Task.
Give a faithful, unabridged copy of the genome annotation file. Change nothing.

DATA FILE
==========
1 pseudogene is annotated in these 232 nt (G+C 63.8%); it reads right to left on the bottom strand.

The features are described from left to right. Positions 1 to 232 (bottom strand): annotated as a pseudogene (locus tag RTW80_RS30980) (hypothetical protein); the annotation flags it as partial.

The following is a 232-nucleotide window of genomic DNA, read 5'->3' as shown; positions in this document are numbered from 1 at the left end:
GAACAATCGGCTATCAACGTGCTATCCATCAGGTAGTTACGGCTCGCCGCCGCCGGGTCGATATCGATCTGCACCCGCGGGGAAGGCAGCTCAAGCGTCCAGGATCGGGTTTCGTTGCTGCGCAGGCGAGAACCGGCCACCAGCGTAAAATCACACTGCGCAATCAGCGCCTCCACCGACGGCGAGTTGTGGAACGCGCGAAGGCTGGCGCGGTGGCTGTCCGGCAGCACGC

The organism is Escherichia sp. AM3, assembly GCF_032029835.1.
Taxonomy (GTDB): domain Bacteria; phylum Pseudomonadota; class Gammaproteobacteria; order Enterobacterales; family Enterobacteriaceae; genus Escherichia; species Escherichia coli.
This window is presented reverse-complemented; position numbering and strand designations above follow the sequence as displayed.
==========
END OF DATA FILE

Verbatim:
1 pseudogene is annotated in these 232 nt (G+C 63.8%); it reads right to left on the bottom strand.

The features are described from left to right. Positions 1 to 232 (bottom strand): annotated as a pseudogene (locus tag RTW80_RS30980) (hypothetical protein); the annotation flags it as partial.

The following is a 232-nucleotide window of genomic DNA, read 5'->3' as shown; positions in this document are numbered from 1 at the left end:
GAACAATCGGCTATCAACGTGCTATCCATCAGGTAGTTACGGCTCGCCGCCGCCGGGTCGATATCGATCTGCACCCGCGGGGAAGGCAGCTCAAGCGTCCAGGATCGGGTTTCGTTGCTGCGCAGGCGAGAACCGGCCACCAGCGTAAAATCACACTGCGCAATCAGCGCCTCCACCGACGGCGAGTTGTGGAACGCGCGAAGGCTGGCGCGGTGGCTGTCCGGCAGCACGC

The organism is Escherichia sp. AM3, assembly GCF_032029835.1.
Taxonomy (GTDB): domain Bacteria; phylum Pseudomonadota; class Gammaproteobacteria; order Enterobacterales; family Enterobacteriaceae; genus Escherichia; species Escherichia coli.
This window is presented reverse-complemented; position numbering and strand designations above follow the sequence as displayed.